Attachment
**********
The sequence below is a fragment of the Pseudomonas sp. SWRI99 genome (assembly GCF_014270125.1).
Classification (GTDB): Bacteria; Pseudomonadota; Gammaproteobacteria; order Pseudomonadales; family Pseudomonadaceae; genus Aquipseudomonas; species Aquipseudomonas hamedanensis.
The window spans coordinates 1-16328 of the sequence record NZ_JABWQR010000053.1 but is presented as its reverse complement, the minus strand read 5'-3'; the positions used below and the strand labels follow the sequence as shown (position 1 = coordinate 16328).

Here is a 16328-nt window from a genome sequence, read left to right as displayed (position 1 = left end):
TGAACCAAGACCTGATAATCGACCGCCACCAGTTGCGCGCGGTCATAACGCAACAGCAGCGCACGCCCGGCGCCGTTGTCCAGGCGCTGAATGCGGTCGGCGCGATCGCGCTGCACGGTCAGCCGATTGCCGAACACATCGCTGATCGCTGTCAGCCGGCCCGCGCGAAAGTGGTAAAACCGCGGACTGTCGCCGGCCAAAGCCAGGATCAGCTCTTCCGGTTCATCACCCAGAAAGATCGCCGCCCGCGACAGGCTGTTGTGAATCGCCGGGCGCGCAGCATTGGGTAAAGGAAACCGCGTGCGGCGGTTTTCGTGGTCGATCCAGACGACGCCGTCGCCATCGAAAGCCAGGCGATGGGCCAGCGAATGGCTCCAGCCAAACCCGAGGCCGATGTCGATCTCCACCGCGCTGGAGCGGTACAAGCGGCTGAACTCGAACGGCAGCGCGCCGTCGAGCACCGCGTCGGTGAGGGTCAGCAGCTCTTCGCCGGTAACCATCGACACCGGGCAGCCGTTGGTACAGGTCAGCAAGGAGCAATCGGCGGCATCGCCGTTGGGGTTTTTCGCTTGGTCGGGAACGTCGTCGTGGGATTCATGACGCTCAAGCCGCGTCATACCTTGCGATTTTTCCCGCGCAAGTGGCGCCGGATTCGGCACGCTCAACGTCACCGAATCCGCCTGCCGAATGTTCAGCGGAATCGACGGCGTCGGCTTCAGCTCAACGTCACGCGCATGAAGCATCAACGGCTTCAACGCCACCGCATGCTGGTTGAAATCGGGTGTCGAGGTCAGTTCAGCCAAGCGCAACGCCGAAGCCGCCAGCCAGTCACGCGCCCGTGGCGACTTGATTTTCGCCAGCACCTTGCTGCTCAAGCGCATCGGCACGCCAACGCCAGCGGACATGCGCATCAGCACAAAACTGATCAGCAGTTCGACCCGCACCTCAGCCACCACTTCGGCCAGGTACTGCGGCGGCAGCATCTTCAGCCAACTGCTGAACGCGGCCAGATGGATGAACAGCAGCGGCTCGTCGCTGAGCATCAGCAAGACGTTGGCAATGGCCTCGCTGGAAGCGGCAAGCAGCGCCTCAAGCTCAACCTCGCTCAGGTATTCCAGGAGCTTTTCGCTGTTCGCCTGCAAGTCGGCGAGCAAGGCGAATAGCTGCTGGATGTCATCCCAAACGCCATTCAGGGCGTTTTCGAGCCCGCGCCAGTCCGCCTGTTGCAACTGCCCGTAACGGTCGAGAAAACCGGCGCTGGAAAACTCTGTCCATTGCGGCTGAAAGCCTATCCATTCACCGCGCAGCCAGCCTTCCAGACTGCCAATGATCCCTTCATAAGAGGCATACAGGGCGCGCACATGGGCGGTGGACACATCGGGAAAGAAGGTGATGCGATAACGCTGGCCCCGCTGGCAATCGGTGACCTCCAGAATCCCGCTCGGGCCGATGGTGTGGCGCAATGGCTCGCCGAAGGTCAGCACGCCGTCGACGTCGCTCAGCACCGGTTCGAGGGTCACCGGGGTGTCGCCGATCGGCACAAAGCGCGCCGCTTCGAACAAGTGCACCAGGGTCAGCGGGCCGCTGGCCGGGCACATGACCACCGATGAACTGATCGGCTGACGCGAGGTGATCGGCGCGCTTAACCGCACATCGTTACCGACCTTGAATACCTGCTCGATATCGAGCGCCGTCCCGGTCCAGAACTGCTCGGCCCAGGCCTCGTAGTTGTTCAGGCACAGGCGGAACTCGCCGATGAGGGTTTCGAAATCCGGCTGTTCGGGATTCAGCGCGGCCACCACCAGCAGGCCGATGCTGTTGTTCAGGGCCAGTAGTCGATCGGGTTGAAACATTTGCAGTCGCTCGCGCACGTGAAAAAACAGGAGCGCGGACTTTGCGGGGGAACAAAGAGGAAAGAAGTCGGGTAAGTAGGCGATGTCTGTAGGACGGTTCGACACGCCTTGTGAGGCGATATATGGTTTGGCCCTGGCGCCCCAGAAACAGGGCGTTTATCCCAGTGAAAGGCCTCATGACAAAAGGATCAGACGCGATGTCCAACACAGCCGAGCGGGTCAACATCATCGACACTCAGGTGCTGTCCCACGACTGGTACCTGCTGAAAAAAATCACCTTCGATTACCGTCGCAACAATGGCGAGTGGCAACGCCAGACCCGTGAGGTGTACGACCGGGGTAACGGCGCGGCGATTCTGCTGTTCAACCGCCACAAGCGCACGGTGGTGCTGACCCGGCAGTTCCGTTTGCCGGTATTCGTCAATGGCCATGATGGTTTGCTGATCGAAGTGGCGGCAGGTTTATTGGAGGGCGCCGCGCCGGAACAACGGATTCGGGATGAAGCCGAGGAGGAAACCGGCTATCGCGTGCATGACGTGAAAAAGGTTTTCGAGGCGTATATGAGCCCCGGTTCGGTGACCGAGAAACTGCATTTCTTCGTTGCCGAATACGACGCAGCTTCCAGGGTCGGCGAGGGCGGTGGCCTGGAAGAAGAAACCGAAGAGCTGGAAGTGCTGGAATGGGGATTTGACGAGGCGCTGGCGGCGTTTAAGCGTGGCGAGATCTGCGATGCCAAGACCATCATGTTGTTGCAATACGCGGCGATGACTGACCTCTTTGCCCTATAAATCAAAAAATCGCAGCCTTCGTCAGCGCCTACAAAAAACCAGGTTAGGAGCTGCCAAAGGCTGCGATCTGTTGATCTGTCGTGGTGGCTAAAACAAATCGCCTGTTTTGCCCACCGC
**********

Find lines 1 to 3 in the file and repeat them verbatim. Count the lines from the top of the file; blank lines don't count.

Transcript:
The sequence below is a fragment of the Pseudomonas sp. SWRI99 genome (assembly GCF_014270125.1).
Classification (GTDB): Bacteria; Pseudomonadota; Gammaproteobacteria; order Pseudomonadales; family Pseudomonadaceae; genus Aquipseudomonas; species Aquipseudomonas hamedanensis.
The window spans coordinates 1-16328 of the sequence record NZ_JABWQR010000053.1 but is presented as its reverse complement, the minus strand read 5'-3'; the positions used below and the strand labels follow the sequence as shown (position 1 = coordinate 16328).